President Barack Obama and Israeli Prime Minister Benjamin Netanyahu seek to mend their fractured relationship when they meet at the White House, the first time they have talked face to face in more than a year. Tensions over the U.S.-backed nuclear deal with Iran continue to strain ties between the longtime allies. But there's also little hope of progress on other matters, with U.S. officials downplaying the chance of a breakthrough in ongoing security talks and ruling out the prospect of a peace deal between Israelis and Palestinians before Obama leaves office in 14 months. "The president has reached that conclusion that right now baring a major shift that the parties are not going to be in a position to negotiate a final status agreement," White House Middle East adviser Rob Malley said ahead of Netanyahu's arrival in Washington. The meeting will also be clouded by the controversy following Netanyahu's appointment of a new spokesman who has spoken derisively about Obama. Ran Baratz, a conservative commentator, has suggested in Facebook posts that Obama is anti-Semitic and Secretary of State John Kerry cannot be taken seriously.
Obama didn't meet the prime minister when he traveled to Washington to address lawmakers, citing the proximity to Israeli elections that resulted in Netanyahu staying in power. The leaders also did not meet while Netanyahu was in the U.S. in September to speak to the United Nations General Assembly.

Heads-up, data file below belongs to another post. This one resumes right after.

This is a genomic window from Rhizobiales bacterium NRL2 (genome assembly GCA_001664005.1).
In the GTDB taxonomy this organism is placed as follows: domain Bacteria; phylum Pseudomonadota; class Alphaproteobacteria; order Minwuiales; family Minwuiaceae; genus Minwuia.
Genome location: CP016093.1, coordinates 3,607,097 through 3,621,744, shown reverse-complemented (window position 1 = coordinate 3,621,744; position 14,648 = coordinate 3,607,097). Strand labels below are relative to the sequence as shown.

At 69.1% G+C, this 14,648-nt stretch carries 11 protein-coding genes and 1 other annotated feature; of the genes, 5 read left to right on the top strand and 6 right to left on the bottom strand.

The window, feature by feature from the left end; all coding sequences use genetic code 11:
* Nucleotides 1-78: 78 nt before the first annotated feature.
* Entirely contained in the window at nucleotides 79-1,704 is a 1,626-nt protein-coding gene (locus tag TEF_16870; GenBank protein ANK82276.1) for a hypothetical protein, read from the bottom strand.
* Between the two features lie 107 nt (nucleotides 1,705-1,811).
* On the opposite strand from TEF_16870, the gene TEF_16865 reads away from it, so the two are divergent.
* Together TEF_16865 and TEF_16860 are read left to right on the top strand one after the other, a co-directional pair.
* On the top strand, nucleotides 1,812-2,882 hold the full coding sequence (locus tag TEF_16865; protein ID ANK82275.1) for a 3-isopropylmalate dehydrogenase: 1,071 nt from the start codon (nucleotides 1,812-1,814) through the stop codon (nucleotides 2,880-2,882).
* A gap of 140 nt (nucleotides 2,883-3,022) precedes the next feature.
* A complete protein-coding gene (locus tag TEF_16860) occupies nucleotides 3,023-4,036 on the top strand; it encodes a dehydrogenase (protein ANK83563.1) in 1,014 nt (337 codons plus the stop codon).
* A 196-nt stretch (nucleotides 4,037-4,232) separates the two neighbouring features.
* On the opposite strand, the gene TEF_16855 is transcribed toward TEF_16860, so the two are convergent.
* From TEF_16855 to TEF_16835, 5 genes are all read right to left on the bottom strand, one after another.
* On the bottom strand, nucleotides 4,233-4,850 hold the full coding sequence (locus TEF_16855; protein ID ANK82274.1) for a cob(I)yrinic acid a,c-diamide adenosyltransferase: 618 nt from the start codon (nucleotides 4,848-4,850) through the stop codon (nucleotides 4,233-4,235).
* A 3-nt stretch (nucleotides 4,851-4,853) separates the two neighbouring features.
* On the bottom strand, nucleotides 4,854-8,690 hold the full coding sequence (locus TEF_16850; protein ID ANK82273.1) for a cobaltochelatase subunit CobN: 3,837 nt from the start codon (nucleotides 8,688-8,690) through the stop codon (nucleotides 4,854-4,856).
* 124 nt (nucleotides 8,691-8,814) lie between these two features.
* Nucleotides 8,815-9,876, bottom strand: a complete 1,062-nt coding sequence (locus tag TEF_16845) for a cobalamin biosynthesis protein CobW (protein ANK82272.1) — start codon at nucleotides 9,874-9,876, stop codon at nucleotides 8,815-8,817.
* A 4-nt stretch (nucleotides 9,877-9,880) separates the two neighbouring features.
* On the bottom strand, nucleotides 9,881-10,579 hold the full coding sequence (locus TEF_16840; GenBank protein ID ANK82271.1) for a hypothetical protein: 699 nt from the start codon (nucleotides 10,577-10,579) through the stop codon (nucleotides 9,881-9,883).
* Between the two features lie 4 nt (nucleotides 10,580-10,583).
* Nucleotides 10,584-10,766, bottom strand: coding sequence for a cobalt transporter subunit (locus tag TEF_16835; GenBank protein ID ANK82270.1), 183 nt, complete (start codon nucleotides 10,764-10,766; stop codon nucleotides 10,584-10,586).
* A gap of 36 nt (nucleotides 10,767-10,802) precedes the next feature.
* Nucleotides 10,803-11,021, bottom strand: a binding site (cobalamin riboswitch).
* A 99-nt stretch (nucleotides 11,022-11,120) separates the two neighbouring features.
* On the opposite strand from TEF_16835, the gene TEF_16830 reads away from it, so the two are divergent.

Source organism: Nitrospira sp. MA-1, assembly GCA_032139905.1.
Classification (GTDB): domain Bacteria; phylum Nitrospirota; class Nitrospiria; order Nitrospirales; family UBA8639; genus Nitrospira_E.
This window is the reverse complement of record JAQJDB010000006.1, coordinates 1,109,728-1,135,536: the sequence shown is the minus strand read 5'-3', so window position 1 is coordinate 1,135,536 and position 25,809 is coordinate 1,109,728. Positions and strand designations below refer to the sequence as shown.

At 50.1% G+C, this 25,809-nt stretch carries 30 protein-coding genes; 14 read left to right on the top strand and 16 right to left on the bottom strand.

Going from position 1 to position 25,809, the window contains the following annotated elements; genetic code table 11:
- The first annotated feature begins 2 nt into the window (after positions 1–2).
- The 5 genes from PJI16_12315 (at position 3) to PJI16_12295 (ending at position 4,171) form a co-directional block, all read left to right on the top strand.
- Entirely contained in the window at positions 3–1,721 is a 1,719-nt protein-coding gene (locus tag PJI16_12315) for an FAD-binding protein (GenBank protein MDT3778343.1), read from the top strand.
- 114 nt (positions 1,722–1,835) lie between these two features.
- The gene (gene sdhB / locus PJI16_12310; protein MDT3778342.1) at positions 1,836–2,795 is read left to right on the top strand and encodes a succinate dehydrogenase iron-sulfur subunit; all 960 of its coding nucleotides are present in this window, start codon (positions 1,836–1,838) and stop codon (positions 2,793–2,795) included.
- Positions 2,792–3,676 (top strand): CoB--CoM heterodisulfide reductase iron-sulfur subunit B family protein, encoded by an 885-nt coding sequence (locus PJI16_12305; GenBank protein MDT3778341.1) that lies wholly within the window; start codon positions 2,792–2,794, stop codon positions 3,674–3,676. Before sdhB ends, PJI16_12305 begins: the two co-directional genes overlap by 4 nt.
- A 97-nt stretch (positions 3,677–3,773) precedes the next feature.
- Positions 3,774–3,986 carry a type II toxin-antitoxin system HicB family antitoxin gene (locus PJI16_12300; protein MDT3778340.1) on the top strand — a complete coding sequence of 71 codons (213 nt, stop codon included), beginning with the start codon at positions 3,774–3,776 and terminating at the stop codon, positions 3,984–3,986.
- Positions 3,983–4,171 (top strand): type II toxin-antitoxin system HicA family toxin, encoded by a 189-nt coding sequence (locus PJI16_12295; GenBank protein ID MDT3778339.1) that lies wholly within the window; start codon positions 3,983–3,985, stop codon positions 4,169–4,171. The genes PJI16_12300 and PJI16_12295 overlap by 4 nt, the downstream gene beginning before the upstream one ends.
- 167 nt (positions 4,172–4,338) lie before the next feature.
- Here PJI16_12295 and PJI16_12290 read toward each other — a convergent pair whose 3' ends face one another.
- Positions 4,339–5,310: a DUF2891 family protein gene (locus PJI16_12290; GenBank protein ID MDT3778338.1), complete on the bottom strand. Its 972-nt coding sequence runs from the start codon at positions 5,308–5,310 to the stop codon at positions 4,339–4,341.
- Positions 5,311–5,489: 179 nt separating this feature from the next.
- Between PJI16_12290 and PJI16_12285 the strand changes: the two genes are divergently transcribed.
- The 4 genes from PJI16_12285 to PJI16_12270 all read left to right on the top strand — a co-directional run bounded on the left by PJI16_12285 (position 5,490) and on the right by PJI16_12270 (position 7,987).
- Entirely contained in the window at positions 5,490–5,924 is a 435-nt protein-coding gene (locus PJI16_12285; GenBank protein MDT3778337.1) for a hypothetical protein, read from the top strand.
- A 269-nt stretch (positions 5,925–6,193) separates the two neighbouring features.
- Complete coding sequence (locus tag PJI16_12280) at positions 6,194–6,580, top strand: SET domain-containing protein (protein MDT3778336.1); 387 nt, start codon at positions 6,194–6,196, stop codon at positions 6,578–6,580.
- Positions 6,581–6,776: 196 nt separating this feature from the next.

Officials in both governments have been discussing a new security agreement that could result in increased U.S. military assistance to Israel. U.S. officials said that while they did not expect Monday's talks to result in a final agreement, it was significant that the leaders planned to discuss the matter given that Netanyahu had refused to do so in the immediate aftermath of the nuclear agreement. "We do believe it's very important that in an uncertain security environment, we are signaling our long-term commitment to Israel and its security, and are designing a package that is tailored to the threats and challenges that Israel will be facing over the course of the next decade," said Ben Rhodes, Obama's deputy national security adviser.
The relations between Israel and the U.S. are in an unprecedented era as it has become visible that the two countries are disappointed with each other's some policies. Netanyahu holds a hardliner position regarding the nuclear talks with Iran, whereas the Obama administration seeks diplomatic solutions. Furthermore, the U.S. administration continuously voices concerns over the construction of new settlements by the Israeli government in the occupied territories and invites Israel to engage in a two-state solution to the conflict between Israel and Palestine, though this seems unlikely given the recent formation of, perhaps, one of the most right-wing coalition governments in Israel's history.